Events are back after a short break. Since we've discussed all three in these pages already, I thought I'd put together a few links to further whet your appetite.
Monday, July 9, 2012, 7 pm, at Boswell:
Sheila Kohler, author of The Bay of Foxes, Becoming Jane Eyre, and Cracks.
--Christopher Benfey reviews Becoming Jane Eyre in The New York Times, imagining how exactly a fictional character gets imagined in an author's eye. Hey, that ties into some of the themes of the new novel!
--Ron Charles in the Washington Post, also on Becoming Jane Eyre: "If you know Jane Eyre and love it, don't deny yourself the pleasure of this
intense little companion book."
--Kirkus on Cracks: "First-rate psychological suspense, in the tradition of The Children’s Hour, played out flawlessly and well by a real master of narrative?
--And Largehearted Boy gets a music playlist that ties into her last novel, Love Child.
--Too early for trade reviews on the new book. Shelf Awareness had an advance review, but it's more of a plot summary.
Tuesday, July 10, 2012, at Boswell:
Alexandra Fuller, author of Cocktail Hour Under the Tree of Forgetfulness, Don't Let's Go to the Dogs Tonight, and The Legend of Colton H. Bryant.
--Daneet Steffans in the Independent (a British paper) not only gives the new memoir a good write up, but notes that the last two books (including Scribbling the Cat) were terrific books of reportage.
Judy Bolton-Fasman reports in the Boston Globe that "Fuller brilliantly captures her mother" in the new memoir.
--The Toronto Globe and Mail's Rachel Pulfer praises the "vivid, fast-paced sketch of the twilight of Empire, animated by a cast of deeply compelling characters" though it must be said that she sometimes finds the book self-indulgent.
--And just to jump-start your memory, here's a taste of Don't Let's Go to the Dogs Tonight, with its A from Entertainment Weekly.
Patrick Somerville, author of This Bright River and Cradle
Dean Bakopoulos, author of My American Unhappiness.
--Anthony Bukoski in the Star Tribune of Minneapolis: "For some readers, the novel may develop slowly as Somerville prepares us for the surprises in the book's second half. Readers shouldn't be discouraged. This is a fine book that will advance the author's already impressive career."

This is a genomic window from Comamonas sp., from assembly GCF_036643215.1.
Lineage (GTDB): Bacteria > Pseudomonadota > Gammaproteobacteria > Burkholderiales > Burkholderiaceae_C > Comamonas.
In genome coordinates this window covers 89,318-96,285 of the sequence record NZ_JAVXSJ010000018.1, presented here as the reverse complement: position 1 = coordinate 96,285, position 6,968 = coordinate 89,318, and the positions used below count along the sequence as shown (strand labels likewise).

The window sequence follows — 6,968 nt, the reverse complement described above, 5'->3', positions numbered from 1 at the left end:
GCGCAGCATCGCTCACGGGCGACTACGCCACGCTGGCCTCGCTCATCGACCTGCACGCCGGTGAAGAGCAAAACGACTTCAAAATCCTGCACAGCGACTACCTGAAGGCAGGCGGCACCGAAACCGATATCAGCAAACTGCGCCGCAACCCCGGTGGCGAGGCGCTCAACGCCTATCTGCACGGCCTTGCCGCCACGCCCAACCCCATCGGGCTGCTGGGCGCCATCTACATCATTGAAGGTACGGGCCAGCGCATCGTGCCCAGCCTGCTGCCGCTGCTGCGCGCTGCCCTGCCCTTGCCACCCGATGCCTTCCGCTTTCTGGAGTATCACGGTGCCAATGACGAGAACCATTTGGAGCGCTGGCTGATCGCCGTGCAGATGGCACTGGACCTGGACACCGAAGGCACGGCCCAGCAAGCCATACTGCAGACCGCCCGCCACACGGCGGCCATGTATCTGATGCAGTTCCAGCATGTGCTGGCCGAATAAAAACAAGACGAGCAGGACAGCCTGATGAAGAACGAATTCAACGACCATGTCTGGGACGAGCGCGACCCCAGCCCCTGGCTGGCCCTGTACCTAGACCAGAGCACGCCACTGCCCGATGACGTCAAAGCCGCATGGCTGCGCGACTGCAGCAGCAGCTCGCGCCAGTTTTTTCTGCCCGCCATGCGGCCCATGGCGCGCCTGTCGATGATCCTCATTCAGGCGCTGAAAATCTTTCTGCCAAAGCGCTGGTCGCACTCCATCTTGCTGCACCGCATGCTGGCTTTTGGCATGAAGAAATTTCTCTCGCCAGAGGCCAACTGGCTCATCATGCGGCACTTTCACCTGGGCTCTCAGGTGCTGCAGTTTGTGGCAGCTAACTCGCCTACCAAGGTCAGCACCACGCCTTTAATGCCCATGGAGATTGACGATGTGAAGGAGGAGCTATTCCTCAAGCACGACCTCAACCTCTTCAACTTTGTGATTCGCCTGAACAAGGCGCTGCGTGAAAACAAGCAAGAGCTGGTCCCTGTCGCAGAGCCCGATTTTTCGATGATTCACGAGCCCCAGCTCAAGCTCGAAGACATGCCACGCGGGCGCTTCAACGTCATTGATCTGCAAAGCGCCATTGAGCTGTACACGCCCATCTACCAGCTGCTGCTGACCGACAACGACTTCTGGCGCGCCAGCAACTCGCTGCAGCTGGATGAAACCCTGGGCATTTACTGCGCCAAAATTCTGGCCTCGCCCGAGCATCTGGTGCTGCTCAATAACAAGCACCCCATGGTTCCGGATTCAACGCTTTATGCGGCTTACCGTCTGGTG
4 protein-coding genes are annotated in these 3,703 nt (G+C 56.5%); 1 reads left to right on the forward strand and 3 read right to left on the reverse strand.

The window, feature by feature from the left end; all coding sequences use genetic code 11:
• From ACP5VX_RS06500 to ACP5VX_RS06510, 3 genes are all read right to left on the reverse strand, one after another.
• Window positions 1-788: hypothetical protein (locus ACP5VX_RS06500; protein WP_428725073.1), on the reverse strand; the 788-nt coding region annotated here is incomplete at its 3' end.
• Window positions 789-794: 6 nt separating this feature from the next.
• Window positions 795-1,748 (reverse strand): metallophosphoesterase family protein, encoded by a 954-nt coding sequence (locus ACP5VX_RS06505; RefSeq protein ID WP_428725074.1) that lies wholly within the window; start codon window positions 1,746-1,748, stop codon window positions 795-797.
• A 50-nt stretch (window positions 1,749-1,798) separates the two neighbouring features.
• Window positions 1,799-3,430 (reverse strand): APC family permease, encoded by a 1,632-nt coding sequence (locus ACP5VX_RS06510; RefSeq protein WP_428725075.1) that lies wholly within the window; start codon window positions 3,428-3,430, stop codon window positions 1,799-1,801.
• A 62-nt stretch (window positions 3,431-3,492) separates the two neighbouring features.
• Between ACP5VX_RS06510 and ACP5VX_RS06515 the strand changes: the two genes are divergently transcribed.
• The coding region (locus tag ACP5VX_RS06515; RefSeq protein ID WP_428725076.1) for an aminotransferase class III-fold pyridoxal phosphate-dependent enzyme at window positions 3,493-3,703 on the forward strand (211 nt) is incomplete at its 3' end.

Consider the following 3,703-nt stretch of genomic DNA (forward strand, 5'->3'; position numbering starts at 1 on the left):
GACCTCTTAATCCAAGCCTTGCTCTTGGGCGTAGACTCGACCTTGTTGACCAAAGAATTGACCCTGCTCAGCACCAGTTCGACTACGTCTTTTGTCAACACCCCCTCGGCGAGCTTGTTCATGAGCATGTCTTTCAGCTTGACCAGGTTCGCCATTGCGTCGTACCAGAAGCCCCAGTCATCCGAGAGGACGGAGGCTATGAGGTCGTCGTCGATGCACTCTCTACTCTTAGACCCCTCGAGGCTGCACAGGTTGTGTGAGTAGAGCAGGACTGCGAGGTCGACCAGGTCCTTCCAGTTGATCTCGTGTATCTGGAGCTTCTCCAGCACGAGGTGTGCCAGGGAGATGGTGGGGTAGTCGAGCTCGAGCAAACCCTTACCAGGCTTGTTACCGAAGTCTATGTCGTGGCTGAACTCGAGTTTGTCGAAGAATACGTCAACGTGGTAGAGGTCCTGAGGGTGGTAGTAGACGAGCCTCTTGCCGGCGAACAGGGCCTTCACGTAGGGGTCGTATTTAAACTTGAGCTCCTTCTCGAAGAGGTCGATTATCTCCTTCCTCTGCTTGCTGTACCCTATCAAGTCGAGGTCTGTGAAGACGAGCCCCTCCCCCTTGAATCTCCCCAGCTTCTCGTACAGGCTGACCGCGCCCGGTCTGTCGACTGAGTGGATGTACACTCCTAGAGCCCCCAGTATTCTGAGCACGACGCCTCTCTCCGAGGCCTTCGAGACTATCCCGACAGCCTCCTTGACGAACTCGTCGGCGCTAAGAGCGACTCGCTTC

--Tobias Carroll in Time Out New York: "This Bright River is propulsive and thought-provoking, from its unorthodox family dynamics to the sometimes paradoxical messages it imparts." (Four out of five stars)
--And Joseph Peschel in the St. Louis Post-Dispatch: This Bright River is a serious and beautiful book about rebuilding broken lives that Somerville has disguised as entertainment."
And for My American Unhappiness, now in paperback, a trip to 2011 in the wayback machine offers more links.
--An essay by Bakopoulos on why he teaches "Love Actually" in fiction courses, plus a book club guide.
--Margaret Wappler in the Los Angeles Times: " a fresh-spirited, timely satire crossed with '70s-style sexual comedy."
--Ted Gioia in the Dallas Morning News likes the romcom part of the book more than the unhappiness catalog, noting he "effectively mixes dark humor with a zany momentum that draws the reader deeper
into the book. A subplot about Zeke’s decision to pursue four potential wives —
a neighbor, a co-worker, a Starbucks barista and filmmaker Sofia Coppola — is
very funny. During these interludes, you can imagine this book turning into a
wry movie romantic comedy, perhaps directed by Coppola herself."
--And finally, Dean's author notes about the book, and why the book feels incomplete because Mark Gates never got to read it.